The Local Government Commission for England was formally established by the Local Government Act 1972 (the 1972 Act) in November 1972, although it operated as a Commission-designate from November the previous year.
As a Commission-designate, the Commission's first task was to recommend a pattern of districts by November 1972 to allow the newly-elected authorities to come into existence on 1 April 1974, the date specified by the 1972 Act for the wholesale reorganisation of local government in England outside Greater London. In its Report No 1, the Commission recommended the creation of 296 two-tier districts should be created, some 15% of the existing number of urban and rural districts. Unlike its successors, the Commission had no functions in relation to the structure of local government.
Thereafter, the Commission's work focused on initial electoral reviews of the newly established two-tier districts, reviews of the boundaries between local authority areas (principal area boundary reviews) and parish reviews. In all, over its 21 years of work, the Commission published over 680 sets of final recommendation and general reports.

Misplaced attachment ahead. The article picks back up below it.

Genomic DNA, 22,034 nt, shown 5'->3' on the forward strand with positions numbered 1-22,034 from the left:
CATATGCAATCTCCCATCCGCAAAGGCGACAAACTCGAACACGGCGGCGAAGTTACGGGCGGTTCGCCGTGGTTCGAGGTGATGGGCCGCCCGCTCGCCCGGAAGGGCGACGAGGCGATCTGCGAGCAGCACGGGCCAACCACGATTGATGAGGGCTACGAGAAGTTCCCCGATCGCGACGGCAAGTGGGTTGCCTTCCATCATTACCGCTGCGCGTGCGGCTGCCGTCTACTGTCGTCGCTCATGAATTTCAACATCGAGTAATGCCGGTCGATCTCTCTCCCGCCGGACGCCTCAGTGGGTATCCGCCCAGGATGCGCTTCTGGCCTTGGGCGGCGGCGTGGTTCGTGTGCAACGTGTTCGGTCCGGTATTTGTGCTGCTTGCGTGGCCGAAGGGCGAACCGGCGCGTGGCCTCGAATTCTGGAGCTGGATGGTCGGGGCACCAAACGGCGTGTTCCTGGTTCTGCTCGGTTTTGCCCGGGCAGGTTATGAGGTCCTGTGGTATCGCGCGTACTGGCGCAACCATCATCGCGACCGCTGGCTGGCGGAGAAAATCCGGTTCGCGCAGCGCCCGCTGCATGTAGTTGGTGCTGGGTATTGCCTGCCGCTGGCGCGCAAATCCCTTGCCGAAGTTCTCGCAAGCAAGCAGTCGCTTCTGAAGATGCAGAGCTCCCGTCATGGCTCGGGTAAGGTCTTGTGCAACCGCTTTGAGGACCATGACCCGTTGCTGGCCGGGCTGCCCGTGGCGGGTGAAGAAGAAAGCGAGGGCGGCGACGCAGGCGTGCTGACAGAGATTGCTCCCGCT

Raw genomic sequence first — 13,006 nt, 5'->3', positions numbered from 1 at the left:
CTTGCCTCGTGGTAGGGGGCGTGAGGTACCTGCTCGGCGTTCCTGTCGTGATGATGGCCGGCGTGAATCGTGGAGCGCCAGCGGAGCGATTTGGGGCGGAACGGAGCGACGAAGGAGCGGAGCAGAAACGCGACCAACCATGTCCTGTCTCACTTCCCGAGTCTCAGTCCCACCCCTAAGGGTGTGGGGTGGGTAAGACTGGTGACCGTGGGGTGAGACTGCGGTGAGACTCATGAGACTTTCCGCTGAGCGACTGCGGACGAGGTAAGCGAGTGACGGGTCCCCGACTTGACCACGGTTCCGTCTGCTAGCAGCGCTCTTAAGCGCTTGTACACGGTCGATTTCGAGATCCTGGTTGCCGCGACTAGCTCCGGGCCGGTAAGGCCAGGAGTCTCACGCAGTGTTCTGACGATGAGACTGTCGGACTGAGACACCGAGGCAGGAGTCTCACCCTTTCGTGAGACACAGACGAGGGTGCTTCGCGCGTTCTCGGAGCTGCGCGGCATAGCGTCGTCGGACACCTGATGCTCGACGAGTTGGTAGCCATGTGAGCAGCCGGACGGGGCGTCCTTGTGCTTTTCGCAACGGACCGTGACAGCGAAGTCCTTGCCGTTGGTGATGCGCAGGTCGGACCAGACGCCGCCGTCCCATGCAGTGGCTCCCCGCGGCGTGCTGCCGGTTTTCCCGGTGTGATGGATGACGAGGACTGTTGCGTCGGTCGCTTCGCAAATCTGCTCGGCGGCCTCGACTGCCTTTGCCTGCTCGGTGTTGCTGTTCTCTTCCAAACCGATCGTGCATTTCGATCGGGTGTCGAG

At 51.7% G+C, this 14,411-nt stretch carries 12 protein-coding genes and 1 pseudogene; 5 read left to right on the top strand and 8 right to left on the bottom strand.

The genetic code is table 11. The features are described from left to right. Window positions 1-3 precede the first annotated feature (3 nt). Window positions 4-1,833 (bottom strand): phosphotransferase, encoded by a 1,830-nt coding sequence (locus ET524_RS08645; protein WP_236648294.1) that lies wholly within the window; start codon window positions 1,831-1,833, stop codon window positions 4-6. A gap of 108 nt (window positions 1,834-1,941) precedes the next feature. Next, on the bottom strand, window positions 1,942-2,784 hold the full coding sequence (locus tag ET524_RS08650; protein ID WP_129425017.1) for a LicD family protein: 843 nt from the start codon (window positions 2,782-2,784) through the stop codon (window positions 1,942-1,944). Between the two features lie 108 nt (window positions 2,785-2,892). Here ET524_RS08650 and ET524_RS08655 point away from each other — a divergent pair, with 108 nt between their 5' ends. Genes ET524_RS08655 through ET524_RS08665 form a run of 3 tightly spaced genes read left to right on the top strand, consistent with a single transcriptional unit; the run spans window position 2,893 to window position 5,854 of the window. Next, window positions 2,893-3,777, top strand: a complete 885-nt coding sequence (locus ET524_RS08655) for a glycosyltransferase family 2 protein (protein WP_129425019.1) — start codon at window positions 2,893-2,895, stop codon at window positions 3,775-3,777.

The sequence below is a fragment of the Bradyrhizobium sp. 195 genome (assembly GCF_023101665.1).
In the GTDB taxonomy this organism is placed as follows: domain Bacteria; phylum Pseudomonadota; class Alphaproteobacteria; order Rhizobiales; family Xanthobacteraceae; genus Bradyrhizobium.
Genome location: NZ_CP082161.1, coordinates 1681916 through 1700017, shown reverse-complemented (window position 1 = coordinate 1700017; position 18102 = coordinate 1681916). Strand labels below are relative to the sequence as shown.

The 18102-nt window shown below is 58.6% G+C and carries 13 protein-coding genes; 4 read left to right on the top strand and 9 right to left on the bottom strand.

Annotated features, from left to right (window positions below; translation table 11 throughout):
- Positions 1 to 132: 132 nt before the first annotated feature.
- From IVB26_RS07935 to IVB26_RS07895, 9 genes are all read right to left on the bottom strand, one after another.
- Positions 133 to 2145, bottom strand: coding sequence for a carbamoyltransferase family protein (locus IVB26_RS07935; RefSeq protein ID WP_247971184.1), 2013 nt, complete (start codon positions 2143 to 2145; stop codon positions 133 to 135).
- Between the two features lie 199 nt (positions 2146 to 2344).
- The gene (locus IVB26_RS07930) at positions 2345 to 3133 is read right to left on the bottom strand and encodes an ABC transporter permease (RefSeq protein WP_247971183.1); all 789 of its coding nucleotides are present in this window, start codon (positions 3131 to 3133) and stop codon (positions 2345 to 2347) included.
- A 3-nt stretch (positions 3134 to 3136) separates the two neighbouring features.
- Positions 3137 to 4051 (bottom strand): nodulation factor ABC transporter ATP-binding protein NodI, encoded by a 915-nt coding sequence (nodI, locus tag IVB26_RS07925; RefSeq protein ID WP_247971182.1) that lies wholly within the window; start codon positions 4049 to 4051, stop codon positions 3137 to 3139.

In 1990, thinking in Government, and political parties generally, turned to the need for a further examination of the structure of local government in England. It was concluded that such an examination should be undertaken by a new body “the Local Government Commission for England“ and not the Local Government Boundary Commission. The Commission was wound up in October 1992, and its functions transferred to the Local Government Commission.
The links below provide copies of the reviews carried out by the LGBCE: